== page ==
And as far as superheroes at the movies go, yes, there does seem to be a preponderance of glowy things, but I think more of these movies go with vortexes or portals from the sky, or even just a ground-bound hero or hero group has to somehow stop something that is coming out of the sky is much more common, and if there’s a giant blue beam, so much the better. However, that also leads to a broader indictment of all kinds of big budget movies, many of which don’t feature superheroes. Heck, I just described 2016’s Ghostbusters. That’s more a symptom of Hollywood action spectacles in general today than anything else, and a powerful man somehow saving the day alone could just as easily describe cinematic heroes like James Bond and John McClane.
Besides, some of the best superhero movies have included The Dark Knight, Logan, and Deadpool. Only one of them–Deadpool–features a man gaining powers, and he doesn’t exactly need to learn how to use them. They just work, and arguably Deadpool is still a fairly conventional superhero origin story told in a very unconventional way. The closest any of these three come to having a “glowy thing” is the lenses in Batman’s cowl near the end of The Dark Knight when he uses the cell phone tracking devise. The problem with the powers-and-glowy-thing idea is that the movies using those conventions are often coasting on well-worn and recognized cinematic tropes. Most probably don’t aspire to much more than to be entertaining and sell tickets, and there’s nothing wrong with that and no one should feel ashamed to like what they like. But when someone really creative or invested in a character or genre wants to do something different and does it well, then that is and should be celebrated.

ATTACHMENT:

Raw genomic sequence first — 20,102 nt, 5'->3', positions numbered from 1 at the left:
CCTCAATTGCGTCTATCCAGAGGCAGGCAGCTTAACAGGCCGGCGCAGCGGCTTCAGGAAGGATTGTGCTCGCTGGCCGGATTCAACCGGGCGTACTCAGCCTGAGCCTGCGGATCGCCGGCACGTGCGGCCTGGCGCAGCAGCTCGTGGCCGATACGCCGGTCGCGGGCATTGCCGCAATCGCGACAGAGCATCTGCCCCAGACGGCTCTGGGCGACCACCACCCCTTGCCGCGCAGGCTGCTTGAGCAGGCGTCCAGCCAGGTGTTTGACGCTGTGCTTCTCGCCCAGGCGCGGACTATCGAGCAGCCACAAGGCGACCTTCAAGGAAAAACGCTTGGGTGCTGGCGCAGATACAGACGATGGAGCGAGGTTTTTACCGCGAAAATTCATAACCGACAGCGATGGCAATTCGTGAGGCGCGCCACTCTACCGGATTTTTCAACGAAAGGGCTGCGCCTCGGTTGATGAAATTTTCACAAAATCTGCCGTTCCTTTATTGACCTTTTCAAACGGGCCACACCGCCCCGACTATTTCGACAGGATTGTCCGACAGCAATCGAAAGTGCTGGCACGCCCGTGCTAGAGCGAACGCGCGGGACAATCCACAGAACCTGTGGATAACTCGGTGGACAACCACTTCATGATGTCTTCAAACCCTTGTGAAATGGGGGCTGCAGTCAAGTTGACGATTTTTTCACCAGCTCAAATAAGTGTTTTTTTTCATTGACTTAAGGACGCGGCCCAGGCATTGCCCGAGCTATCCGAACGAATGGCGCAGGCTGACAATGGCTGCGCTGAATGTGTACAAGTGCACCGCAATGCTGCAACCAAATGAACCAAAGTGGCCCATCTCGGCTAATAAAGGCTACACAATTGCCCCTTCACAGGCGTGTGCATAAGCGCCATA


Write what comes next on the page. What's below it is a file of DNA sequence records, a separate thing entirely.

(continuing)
Maher likewise contends directly with a letter sent to him from an organization overseeing Stan Lee’s legacy. Though he doesn’t read the letter in its entirety, he does focus on a section that suggests Charles Dickens, John Steinbeck, Herman Melville, and William Shakespeare were all disrespected in their day. Maher openly scoffs at this idea and asks what comic book could possibly compare to the likes of Moby-Dick or King Lear.
OK, while I don’t know about Steinbeck, the other three are not entirely wrong. Dickens wrote in weekly or monthly installments. He was hugely popular, but that chapter-in-installments plan meant Dickens could and did alter his plot depending on audience response. Somehow, I would not be surprised if he wasn’t seen as a serious artist in his own lifetime. Melville often had financial problems, and if we’re talking Moby-Dick, it wasn’t exactly a huge financial success during the author’s lifetime. Yes, there is a story about Melville’s name being misspelled in his newspaper obituaries, but that seems to be more of an urban legend than reality. And Shakespeare? Play writing was considered the lowest form of writing in his day, and Shakespeare didn’t even think to publish his own work. The theaters were in the same neighborhoods as the brothels in Shakespeare’s London. So, I think the bottom line is at least two if not three of these writers were not treated as writers producing great art for their entire lives.